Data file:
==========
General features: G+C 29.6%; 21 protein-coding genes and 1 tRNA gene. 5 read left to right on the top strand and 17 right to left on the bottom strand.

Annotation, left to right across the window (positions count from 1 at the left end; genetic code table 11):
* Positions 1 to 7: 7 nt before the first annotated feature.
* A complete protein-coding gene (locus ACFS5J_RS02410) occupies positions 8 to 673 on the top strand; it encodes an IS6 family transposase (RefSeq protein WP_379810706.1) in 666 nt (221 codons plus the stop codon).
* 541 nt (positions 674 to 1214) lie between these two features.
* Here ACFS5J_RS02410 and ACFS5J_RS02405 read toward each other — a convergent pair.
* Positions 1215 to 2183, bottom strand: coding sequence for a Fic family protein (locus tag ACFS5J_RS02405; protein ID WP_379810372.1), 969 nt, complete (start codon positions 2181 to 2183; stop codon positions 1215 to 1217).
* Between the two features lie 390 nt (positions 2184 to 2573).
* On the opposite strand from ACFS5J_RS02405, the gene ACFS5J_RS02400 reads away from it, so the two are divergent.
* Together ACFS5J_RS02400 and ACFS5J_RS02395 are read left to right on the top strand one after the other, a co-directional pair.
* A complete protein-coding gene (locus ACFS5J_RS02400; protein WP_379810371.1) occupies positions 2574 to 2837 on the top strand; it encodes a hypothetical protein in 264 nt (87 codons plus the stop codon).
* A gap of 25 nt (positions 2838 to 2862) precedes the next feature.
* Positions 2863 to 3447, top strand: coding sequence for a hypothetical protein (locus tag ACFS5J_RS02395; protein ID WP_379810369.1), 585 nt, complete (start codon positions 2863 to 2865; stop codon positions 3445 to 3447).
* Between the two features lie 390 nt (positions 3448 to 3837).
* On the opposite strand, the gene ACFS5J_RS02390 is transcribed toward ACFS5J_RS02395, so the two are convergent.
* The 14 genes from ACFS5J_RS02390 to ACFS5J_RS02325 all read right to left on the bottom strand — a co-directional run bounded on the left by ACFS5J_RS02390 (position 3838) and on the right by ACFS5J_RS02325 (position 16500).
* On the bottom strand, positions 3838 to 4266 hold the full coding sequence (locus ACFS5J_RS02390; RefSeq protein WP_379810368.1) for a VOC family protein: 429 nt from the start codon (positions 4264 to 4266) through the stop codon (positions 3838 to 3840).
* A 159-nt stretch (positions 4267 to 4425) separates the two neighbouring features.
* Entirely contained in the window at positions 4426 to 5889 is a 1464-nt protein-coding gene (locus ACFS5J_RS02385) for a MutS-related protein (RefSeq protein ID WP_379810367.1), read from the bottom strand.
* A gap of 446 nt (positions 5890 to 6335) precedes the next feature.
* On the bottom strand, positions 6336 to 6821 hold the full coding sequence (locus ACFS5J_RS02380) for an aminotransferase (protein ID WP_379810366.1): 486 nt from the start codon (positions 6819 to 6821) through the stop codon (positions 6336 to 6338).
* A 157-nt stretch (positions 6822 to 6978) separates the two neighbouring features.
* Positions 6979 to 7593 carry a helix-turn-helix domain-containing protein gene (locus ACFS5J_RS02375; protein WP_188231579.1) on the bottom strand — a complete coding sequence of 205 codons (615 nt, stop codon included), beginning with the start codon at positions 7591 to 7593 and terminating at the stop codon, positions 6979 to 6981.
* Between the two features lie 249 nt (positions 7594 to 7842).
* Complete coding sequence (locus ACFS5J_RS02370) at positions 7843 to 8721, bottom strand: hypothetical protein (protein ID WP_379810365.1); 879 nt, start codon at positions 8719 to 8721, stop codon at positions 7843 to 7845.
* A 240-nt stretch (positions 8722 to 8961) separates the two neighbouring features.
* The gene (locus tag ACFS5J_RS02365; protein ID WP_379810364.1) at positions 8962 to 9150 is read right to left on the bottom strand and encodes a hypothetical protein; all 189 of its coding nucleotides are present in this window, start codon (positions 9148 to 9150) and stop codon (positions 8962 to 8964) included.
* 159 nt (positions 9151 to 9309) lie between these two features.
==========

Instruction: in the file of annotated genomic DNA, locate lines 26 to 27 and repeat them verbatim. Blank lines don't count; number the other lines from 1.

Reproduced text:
* A 240-nt stretch (positions 8722 to 8961) separates the two neighbouring features.
* The gene (locus tag ACFS5J_RS02365; protein ID WP_379810364.1) at positions 8962 to 9150 is read right to left on the bottom strand and encodes a hypothetical protein; all 189 of its coding nucleotides are present in this window, start codon (positions 9148 to 9150) and stop codon (positions 8962 to 8964) included.